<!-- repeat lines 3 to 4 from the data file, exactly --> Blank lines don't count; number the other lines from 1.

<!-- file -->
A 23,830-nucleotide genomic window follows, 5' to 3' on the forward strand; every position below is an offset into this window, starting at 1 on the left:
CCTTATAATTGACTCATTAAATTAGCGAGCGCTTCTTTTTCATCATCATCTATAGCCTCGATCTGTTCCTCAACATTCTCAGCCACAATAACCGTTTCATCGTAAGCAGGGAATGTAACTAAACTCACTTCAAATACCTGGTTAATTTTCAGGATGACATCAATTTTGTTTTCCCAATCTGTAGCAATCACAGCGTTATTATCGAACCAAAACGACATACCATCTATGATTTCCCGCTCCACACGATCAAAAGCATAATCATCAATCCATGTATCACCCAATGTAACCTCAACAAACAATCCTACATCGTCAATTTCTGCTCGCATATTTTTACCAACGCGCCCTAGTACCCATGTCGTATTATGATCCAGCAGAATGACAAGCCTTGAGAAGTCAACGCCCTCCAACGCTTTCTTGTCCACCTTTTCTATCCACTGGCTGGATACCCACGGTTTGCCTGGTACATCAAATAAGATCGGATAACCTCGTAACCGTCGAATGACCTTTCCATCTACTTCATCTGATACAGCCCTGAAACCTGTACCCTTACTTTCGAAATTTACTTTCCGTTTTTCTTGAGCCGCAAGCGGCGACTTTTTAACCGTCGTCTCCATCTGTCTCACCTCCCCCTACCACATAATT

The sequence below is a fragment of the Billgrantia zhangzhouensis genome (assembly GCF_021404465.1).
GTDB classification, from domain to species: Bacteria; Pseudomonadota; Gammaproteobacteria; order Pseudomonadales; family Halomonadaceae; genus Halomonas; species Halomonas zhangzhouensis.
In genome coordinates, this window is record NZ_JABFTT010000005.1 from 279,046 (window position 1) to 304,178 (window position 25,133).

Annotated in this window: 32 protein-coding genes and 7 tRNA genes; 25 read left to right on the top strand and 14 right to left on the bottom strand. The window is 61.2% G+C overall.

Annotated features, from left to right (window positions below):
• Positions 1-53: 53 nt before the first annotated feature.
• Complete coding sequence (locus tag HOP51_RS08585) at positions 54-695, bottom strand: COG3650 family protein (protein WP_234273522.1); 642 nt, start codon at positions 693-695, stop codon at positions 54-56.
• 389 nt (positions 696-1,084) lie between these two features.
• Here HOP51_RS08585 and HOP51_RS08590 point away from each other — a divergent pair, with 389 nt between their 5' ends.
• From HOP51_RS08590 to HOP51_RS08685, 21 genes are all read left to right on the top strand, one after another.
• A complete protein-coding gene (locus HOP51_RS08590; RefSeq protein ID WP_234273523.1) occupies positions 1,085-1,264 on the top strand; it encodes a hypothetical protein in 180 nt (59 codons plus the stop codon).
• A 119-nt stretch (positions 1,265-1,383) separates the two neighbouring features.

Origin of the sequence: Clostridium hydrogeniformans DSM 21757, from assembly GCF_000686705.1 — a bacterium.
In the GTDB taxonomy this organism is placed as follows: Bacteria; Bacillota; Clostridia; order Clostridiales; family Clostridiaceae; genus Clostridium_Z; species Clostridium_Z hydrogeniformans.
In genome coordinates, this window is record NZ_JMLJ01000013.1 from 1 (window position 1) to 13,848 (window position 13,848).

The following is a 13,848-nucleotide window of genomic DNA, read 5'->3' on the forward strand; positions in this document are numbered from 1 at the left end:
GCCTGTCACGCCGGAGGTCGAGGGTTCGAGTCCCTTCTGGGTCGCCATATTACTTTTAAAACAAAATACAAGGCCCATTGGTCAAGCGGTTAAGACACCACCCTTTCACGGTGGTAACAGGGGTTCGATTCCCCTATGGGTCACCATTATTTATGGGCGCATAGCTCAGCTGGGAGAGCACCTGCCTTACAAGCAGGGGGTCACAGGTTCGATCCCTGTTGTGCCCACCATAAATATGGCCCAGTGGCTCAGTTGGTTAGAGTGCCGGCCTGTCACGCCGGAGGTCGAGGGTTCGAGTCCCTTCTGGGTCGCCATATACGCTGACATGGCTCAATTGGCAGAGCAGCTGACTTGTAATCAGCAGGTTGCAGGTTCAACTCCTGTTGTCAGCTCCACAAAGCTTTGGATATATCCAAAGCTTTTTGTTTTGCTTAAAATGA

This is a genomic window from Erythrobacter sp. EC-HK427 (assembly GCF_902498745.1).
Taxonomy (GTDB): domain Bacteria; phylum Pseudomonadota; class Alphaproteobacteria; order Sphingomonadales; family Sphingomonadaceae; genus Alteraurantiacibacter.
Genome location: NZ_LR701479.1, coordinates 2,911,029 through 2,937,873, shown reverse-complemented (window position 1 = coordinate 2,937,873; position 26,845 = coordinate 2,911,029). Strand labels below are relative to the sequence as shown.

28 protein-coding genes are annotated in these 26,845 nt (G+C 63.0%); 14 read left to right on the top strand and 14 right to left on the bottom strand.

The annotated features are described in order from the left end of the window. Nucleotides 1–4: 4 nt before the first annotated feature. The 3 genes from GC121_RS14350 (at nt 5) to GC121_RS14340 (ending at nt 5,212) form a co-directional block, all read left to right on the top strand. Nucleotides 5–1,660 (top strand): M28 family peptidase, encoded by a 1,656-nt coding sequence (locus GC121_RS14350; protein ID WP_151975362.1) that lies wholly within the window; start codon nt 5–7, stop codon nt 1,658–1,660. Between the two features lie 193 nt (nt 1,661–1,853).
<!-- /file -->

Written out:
The sequence below is a fragment of the Billgrantia zhangzhouensis genome (assembly GCF_021404465.1).
GTDB classification, from domain to species: Bacteria; Pseudomonadota; Gammaproteobacteria; order Pseudomonadales; family Halomonadaceae; genus Halomonas; species Halomonas zhangzhouensis.